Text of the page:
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Some in Minn. worry as trade deals take a hit in presidential race

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Paap says 1/3 of his corn is sold outside U.S.
On his farm southeast of Mankato, Minn., Farm Bureau president Kevin Paap explains that every third row of corn in his fields is sold far away from the U.S. on Sept. 30.
Mark Zdechlik | MPR News

As much as a third of the corn on Kevin Paap's farm southeast of Mankato won't be sticking around long after the harvest. It's headed for sale across the globe.    

  World trade is vital to his and other Midwest farms. Markets for Minnesota farmers have quadrupled in the 22 years since the North American Free Trade Agreement took effect, he said. 

That's why he's more than a little concerned that NAFTA and a proposed Asia-Pacific trade deal have been taking such a beating recently in the presidential race.   

  "Ninety-five percent of our customers don't live here in the United States," said Paap, president of the Minnesota Farm Bureau, the state's largest agricultural association. "They want our products. We want to get them to them."

Trump gestures during first debate
Republican presidential nominee Donald Trump gestures toward Democratic presidential nominee Hillary Clinton during a presidential debate last month.
David Goldman | AP

    Anti-trade deal rhetoric may play well this year in industrial states crucial to Republican candidate Donald Trump and Democratic contender Hillary Clinton. But in Minnesota where agriculture and other businesses have generally benefited from lower tariffs and the easing of rules to let goods move across borders, the tough talk cultivates worry.  

  "We have to have trade in agriculture," said Paap. "Whether it was NAFTA, whether it's Trans-Pacific Partnership, we've got to be able to trade with the rest of the world."     

Trade deals haven't been this important in a presidential race since 1992, when businessman and third-party candidate Ross Perot repeatedly slammed NAFTA as incumbent Republican George Bush and Democratic candidate Bill Clinton supported the deal.   

  "There will be a giant sucking sound going south," Perot famously said during a debate as he said high paying U.S. jobs would go to Mexico where labor costs are cheaper.  

Bill Clinton
Former President Bill Clinton gives a speech in April 2014.
Courtesy LBJ Presidential Library, photo by Marsha Miller

  Bill Clinton won the election and signed NAFTA into law at the end of his first year in the White House. Trump's tried to use that support to jab Hillary Clinton in this year's race, call the deal "one of the worst things that ever happened to the manufacturing industry."

  Trump's accused U.S. trade negotiators of incompetence and said he'd renegotiate trade deals and strictly enforce them to keep America from getting ripped off. He's also swiped at the proposed Trans-Pacific Partnership, designed to reduce trade barriers between North American countries and several across the Pacific including Japan, Vietnam Australia and New Zealand.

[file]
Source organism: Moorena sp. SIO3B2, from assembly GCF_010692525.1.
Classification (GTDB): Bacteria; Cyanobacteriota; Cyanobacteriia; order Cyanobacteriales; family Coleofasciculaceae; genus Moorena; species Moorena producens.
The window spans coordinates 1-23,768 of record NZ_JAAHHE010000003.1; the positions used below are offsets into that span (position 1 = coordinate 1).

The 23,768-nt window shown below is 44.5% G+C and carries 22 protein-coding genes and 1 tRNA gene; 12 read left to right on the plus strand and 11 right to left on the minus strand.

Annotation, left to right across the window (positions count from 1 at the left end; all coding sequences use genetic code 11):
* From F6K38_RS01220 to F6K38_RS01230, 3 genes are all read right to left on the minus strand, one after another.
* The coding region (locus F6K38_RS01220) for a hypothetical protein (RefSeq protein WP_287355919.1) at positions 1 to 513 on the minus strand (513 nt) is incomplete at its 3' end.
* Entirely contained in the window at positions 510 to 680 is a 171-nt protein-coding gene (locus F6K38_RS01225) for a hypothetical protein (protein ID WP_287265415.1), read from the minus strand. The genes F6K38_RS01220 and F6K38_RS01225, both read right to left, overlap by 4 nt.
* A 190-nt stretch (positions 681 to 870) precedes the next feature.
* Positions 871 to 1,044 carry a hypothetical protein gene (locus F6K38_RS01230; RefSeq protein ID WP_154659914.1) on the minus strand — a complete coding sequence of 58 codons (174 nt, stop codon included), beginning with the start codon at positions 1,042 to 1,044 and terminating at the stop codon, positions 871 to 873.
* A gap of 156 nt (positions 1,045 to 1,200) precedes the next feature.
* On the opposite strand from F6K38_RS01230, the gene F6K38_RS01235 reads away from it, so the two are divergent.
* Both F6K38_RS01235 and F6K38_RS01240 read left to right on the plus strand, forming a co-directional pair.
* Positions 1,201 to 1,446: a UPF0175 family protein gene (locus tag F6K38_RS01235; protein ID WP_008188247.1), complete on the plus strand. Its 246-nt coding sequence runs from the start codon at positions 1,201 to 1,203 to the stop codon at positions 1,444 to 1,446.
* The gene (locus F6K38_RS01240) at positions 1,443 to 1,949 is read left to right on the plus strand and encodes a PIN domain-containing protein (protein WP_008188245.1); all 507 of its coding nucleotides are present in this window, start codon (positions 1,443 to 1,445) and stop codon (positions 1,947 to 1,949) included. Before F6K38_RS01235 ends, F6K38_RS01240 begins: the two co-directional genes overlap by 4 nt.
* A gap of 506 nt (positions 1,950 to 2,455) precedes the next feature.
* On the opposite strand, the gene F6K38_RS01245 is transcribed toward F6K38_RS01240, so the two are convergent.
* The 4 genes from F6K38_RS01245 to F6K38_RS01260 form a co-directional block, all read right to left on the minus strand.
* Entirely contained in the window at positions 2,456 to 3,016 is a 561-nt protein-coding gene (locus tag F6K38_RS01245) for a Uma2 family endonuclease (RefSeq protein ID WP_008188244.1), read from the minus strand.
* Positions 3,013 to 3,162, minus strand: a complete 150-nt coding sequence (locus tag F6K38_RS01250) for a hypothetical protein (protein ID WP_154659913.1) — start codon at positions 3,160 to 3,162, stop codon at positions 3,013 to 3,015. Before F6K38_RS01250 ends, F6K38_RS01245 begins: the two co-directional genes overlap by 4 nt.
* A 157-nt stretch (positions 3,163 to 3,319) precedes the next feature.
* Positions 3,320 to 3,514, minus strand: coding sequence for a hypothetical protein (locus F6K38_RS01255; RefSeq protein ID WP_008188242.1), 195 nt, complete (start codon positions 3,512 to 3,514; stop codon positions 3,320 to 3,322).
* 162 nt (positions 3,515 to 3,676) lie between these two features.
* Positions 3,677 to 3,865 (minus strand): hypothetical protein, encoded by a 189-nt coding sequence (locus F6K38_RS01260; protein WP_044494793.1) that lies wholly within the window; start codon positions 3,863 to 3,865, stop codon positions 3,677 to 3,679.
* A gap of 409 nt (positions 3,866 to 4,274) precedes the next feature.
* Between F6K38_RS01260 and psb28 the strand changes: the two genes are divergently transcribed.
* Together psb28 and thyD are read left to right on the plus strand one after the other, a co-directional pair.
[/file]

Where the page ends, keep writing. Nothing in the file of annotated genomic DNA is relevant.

Clinton, who once called the Trans-Pacific Partnership the "gold standard in trade agreements," now says she opposes the deal, breaking with President Barack Obama, who has said it would help U.S. small businesses, manufacturers and farmers. Clinton says she supports global trade provided it does not harm American workers and has proposed a special trade prosecutor to enforce agreements.  

  "We haven't had this kind of very serious high-profile discussion of trade for quite a long time now," said University of Minnesota economics professor Robert Kudrle.      

The problem is that even though a country benefits overall from trade, trade often hurts pockets of workers in specific industries, Kudrle said. So blaming trade for economic problems is an easy campaign trail sell, he added.    

"Populism has never seen trade as other than with suspicion, whether it's on the left or the right," he said. "It's difficult for many people to understand that even if one country is better at doing everything than another, both can benefit from trading with each other. Even if we can make clothing much more efficiently than it can be made elsewhere in the world, we might still benefit from importing clothing and having our workers go into areas in which we have an even greater advantage over the rest of the world."  

    Kudrle calls the decline of the textile, apparel and furniture industries in the South and other regions of the U.S. "one of the big, sad stories of the last 10 or 15 years. "They've just been completely wiped out, mainly from China, and with a devastating effect on local communities. That's something which clearly in retrospect we should have done more about but we didn't."  

  Americans appear to be torn on whether international trade and trade deals are good are bad for the U.S. A Bloomberg poll released last spring found nearly two out of three Americans want more restrictions on imports.   

    A Gallup poll published earlier this year found one in three Americans views foreign trade as a threat while 58 percent saw it as an opportunity for economic growth. Americans with higher education are more likely to see trade as an opportunity.  

  Paap believes cooler heads will prevail when the election is finally over.     

  Kudrle believes the focus should be on helping Americans who get hurt in trade deals, not punishing other countries that want to sell things here. The tariffs Trump has proposed would trigger trade wars, he added, which would hurt many more Americans than are hurting now under trade deals.  

    "It would be disastrous. It's true that agriculture and processed foods are at the top of Minnesota exports," Kudrle said. "They would be damaged. But all of our sophisticated manufacturers, all of our software, all of our high-tech, all of that, would be put in jeopardy."